The comedian spent his childhood in Lebanon and fell in love with its cuisine. Returning to tour the country’s mountains, he finds the food as good as ever
It’s difficult to pin down what is definitely your earliest memory but, I’m pretty certain that mine was food-related … most likely manakish. The smell of manakish – flat dough, covered in a mixture of za’atar and olive oil, and baked in a wood-burning oven – can still stop me in my tracks. There was a boy who used to roll his manakish cart into Brummana High School, the Quaker institution in the hills above Beirut where, for a year in 1974, both Osama bin Laden and I were students. Sadly, Osama was a lot older than me and we didn’t know each other, so I can’t tell you whether he loved manakish as much as me.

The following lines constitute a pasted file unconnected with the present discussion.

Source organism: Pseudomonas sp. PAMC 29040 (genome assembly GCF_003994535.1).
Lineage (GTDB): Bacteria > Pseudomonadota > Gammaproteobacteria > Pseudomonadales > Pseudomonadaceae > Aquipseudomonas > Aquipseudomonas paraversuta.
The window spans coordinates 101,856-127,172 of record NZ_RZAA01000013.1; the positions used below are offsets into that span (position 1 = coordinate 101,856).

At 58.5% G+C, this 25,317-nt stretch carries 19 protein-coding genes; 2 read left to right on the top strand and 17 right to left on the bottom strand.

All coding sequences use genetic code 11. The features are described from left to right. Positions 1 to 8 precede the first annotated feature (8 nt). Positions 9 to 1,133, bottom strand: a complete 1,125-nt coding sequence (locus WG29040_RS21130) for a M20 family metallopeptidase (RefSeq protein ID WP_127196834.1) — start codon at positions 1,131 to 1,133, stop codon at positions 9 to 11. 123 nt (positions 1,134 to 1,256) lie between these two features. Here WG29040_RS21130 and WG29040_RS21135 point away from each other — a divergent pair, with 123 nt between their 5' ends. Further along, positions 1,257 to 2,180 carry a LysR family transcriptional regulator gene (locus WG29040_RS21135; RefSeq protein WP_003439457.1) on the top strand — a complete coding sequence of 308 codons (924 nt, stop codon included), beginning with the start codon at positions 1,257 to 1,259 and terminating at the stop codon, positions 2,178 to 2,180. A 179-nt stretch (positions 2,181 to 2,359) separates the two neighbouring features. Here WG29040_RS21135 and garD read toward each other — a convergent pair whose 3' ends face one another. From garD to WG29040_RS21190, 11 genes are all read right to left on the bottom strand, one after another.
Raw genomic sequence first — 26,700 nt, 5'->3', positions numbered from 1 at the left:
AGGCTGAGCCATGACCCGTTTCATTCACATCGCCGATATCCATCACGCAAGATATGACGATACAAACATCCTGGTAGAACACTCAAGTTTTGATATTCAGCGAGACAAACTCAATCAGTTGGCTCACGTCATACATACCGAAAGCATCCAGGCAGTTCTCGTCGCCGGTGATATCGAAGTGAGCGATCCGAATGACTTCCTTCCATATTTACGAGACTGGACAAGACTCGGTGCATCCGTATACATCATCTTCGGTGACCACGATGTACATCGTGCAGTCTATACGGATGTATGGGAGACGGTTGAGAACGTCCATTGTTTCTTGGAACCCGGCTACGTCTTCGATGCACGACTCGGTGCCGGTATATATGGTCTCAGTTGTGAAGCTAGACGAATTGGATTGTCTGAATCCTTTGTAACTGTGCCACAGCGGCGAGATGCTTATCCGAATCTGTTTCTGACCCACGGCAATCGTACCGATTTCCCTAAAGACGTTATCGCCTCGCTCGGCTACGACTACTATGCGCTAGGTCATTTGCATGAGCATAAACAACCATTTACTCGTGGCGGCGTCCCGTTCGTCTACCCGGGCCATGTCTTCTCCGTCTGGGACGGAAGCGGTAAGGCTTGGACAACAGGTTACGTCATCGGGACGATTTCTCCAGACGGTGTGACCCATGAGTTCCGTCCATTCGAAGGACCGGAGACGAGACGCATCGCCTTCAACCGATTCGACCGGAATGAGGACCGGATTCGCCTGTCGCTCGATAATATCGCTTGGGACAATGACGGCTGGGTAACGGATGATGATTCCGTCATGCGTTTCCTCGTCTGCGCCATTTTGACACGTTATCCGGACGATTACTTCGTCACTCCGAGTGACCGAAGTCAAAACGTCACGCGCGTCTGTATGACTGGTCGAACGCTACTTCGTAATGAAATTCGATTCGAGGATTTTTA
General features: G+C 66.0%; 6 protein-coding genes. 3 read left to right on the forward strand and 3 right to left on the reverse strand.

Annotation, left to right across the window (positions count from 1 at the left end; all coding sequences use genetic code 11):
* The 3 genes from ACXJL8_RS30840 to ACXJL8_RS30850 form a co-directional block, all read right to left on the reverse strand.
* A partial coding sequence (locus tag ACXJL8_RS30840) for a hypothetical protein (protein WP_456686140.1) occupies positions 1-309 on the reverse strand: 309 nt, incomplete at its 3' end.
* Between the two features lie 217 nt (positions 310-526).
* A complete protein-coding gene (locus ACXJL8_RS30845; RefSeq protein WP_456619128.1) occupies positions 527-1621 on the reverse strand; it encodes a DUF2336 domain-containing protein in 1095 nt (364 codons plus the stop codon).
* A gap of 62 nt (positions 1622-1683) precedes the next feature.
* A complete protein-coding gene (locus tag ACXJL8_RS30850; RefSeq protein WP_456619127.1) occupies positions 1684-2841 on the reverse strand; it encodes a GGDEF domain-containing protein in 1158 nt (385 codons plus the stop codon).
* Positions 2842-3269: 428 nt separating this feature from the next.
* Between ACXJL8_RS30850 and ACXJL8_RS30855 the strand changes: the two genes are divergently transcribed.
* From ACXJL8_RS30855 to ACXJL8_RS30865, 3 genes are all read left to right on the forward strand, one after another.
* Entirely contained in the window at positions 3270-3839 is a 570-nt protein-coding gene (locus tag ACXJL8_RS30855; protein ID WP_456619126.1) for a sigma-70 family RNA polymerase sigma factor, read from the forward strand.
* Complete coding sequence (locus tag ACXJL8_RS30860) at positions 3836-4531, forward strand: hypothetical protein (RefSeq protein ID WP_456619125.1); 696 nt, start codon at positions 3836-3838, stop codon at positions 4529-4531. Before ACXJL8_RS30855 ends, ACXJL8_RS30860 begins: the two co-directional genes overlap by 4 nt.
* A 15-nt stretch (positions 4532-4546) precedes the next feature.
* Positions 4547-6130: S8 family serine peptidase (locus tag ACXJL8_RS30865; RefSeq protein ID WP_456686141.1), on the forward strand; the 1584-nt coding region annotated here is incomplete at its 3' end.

I left Lebanon when I was 18 and my parents divorced. Last year I went back to write a travel book, documenting my walk across Lebanon from the Israeli border in the south to the Syrian border in the north. I went with two old friends. It was part midlife-crisis adventure, part attempted weight loss. The latter was spectacularly unsuccessful as, every night, when we crawled into local lodgings, we were force-fed into submission by a series of extraordinary Lebanese home cooks.